Madama Butterfly  (Ormandy;   Eleanor Steber, Jan Peerce, Richard Bonelli)  (2-Eklipse 16)
Item# OP1537
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Madama Butterfly  (Ormandy;   Eleanor Steber, Jan Peerce, Richard Bonelli)  (2-Eklipse 16)
OP1537. MADAMA BUTTERFLY, Live Performance, 3 Sept., 1948, w.Ormandy Cond. Hollywood Bowl S.O.; Eleanor Steber, Jan Peerce, Richard Bonelli, etc. (England) 2-Eklipse 16. Long out-of-print, Final Copy! - 501914860257


"American soprano Eleanor Steber sang this fully-staged production in the Hollywood Bowl in 1948, with a conductor who had never previously led an opera! It was a role she had not yet sung in the opera house, but she aced it. Her credo hints at why: 'I learnt every role as Eleanor Steber. When I have learnt it using all the techniques at my command, gradually this role takes me over. When I finally get it on stage, I become that character. At the same time, part of me is wholly aware of the what my character is doing, because to become emotionally lost in a role is to fail to project it beyond yourself'.

Her voice is ideal for Butterfly. Light-voiced (de los Angeles, dal Monte) and heavier-voiced (Callas, Scotto) sopranos have been successful in this role, and Steber has the charm and flexibility associated with the first group and the dramatic heft of the second; this really is the best of both worlds. Better yet, she is a strong actress. As with Callas, the most vivid moments are the conversational exchanges with Pinkerton, Sharpless, and Suzuki, in which her sensitivity to words and inflections fleshes out her portrayal and makes it seem natural. Through her versatile voice and her dramatic technique, she makes the transition from shy child-bride to tragic, deserted woman as convincing as it can be."


"The mind is occupied constantly with admiration for the excellence in all the technical essentials of singing. There can hardly have been, for instance, a cleaner singer than Steber. There is never a smudged or awkwardly taken interval, and her accuracy in staccato and the placing of notes is uncanny. She commands a real legato, an evenness of production which is habitual, as an absolute first condition of success in her art. The voice is whole and indivisible, with no register breaks, and no weakness in the commonly vulnerable areas."


"The basic tonal quality [of Peerce's voice] is bright, ringing, and firmly focused on the note. The superior diction that Toscanini so admired is abundantly audible, as is the elegant musicianship and fervent declamation. Most striking of all [Peerce] exudes an infectious self-confidence and absolute security in his vocal personality, virtues that cannot be taught."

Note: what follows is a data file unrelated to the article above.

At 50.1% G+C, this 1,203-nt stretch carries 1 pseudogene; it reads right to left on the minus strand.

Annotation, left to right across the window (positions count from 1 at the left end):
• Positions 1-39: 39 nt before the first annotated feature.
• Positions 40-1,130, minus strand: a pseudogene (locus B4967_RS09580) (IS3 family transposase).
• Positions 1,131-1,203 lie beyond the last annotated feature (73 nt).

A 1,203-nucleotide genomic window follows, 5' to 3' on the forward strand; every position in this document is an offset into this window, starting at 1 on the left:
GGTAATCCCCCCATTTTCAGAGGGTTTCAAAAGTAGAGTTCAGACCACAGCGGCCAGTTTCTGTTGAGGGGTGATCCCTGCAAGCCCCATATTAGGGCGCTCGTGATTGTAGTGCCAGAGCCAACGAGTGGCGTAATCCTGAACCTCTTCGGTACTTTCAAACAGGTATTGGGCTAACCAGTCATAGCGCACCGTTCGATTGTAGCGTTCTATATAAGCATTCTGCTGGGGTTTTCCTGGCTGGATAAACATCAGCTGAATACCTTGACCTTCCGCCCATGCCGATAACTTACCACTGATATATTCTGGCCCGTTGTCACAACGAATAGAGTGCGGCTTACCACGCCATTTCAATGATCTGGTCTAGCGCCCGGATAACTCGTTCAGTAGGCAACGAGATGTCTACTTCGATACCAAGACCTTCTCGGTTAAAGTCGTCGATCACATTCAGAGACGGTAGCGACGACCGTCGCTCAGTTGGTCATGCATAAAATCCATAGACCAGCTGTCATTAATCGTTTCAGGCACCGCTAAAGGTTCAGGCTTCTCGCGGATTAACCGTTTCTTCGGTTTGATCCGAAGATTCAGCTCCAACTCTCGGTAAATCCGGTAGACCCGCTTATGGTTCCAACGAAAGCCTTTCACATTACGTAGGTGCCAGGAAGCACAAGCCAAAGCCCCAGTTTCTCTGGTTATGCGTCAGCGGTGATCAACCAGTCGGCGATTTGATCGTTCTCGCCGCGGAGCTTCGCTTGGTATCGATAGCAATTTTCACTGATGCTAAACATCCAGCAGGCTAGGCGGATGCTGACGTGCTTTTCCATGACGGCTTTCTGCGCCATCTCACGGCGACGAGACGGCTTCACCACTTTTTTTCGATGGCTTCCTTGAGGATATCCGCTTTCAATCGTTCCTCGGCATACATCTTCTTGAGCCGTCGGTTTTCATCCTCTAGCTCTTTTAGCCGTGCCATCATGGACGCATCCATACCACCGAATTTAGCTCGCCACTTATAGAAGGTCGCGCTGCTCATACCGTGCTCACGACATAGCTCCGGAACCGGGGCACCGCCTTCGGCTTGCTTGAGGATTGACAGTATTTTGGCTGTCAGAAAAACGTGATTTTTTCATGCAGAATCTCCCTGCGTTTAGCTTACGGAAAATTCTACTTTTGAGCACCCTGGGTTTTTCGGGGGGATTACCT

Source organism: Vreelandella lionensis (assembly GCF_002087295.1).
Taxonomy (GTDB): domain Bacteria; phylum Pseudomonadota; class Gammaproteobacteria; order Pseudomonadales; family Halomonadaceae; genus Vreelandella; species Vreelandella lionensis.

- Peter G. Davis, THE AMERICAN OPERA SINGER, p.421

"Jan Peerce was known as 'Toscanini's tenor', with his clean, incisive singing, exceptional breath support, and immediately distinctive timbre. After his New York song recital in 1964, Theodore Strongin wrote in The New York Times: 'He is a phenomenon, a master professional, a tenor of impeccable poise and control. His enunciation is completely clear, no matter what the language. His fortissimos fill the hall. His pianissimos, though remarkably soft, come through as clearly as many singers' fortissimos, so solid is the basic quality of his voice'. Mr. Peerce participated in Toscanini's broadcasts of LA BOHEME, LA TRAVIATA, FIDELIO, UN BALLO IN MASCHERA and the last act of RIGOLETTO. Many of these were released by Victor as commercial recordings. On 14 May, 1941, Mr. Peerce made his stage debut as the Duke in RIGOLETTO in Philadelphia. He made his Metropolitan Opera debut on 29 Nov., 1941, as Alfredo in LA TRAVIATA. In his Metropolitan Opera years, Mr. Peerce concentrated on the Italian repertory. From 1941 to 1968 at the Met, Mr. Peerce sang 205 performances in 11 operas, plus 119 performances on tour. His last complete stage performance at the Metropolitan Opera took place on 21 Feb, 1966, in DON GIOVANNI. On 16 April, 1966, he was one of the participants in the Metropolitan's farewell gala, the last performance in the old opera house.

When he was not singing at the Metropolitan Opera, Mr. Peerce was giving concerts. He never could stand still. But the basic condition of his voice never changed, and he thrived on a schedule that would have killed most other singers. He also appeared in European opera houses, and in 1956 was the first American ever to sing at the Bolshoi Opera in Moscow since the war.

His films included appearances in CARNEGIE HALL, TONIGHT WE SING and GOODBYE, COLUMBUS. He recorded for many companies. For many years Mr. Peerce was one of the steadiest, most reliable singers before the public. He attributed his vocal longevity to a secure technique."

- Harold C. Schonberg, THE NEW YORK TIMES, 17 Dec., 1984